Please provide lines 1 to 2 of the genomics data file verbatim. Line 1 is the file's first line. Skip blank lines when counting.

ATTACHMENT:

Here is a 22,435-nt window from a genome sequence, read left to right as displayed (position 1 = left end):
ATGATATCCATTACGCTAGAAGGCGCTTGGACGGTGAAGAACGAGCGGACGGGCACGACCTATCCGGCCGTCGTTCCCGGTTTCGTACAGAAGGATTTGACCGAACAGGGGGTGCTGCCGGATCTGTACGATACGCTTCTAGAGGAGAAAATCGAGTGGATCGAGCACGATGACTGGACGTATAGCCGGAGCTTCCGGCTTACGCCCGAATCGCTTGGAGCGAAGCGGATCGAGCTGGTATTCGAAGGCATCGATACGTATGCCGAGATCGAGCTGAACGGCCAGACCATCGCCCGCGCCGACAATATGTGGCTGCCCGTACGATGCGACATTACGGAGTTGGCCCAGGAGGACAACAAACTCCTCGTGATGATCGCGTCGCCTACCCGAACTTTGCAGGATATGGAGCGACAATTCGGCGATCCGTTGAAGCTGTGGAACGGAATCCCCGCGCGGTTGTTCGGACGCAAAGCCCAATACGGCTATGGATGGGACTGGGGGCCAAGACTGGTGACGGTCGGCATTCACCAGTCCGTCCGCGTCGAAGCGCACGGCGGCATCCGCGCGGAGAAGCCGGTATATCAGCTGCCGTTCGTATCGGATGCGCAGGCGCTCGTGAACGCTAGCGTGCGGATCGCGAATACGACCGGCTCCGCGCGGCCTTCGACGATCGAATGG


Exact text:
Here is a 22,435-nt window from a genome sequence, read left to right as displayed (position 1 = left end):
ATGATATCCATTACGCTAGAAGGCGCTTGGACGGTGAAGAACGAGCGGACGGGCACGACCTATCCGGCCGTCGTTCCCGGTTTCGTACAGAAGGATTTGACCGAACAGGGGGTGCTGCCGGATCTGTACGATACGCTTCTAGAGGAGAAAATCGAGTGGATCGAGCACGATGACTGGACGTATAGCCGGAGCTTCCGGCTTACGCCCGAATCGCTTGGAGCGAAGCGGATCGAGCTGGTATTCGAAGGCATCGATACGTATGCCGAGATCGAGCTGAACGGCCAGACCATCGCCCGCGCCGACAATATGTGGCTGCCCGTACGATGCGACATTACGGAGTTGGCCCAGGAGGACAACAAACTCCTCGTGATGATCGCGTCGCCTACCCGAACTTTGCAGGATATGGAGCGACAATTCGGCGATCCGTTGAAGCTGTGGAACGGAATCCCCGCGCGGTTGTTCGGACGCAAAGCCCAATACGGCTATGGATGGGACTGGGGGCCAAGACTGGTGACGGTCGGCATTCACCAGTCCGTCCGCGTCGAAGCGCACGGCGGCATCCGCGCGGAGAAGCCGGTATATCAGCTGCCGTTCGTATCGGATGCGCAGGCGCTCGTGAACGCTAGCGTGCGGATCGCGAATACGACCGGCTCCGCGCGGCCTTCGACGATCGAATGG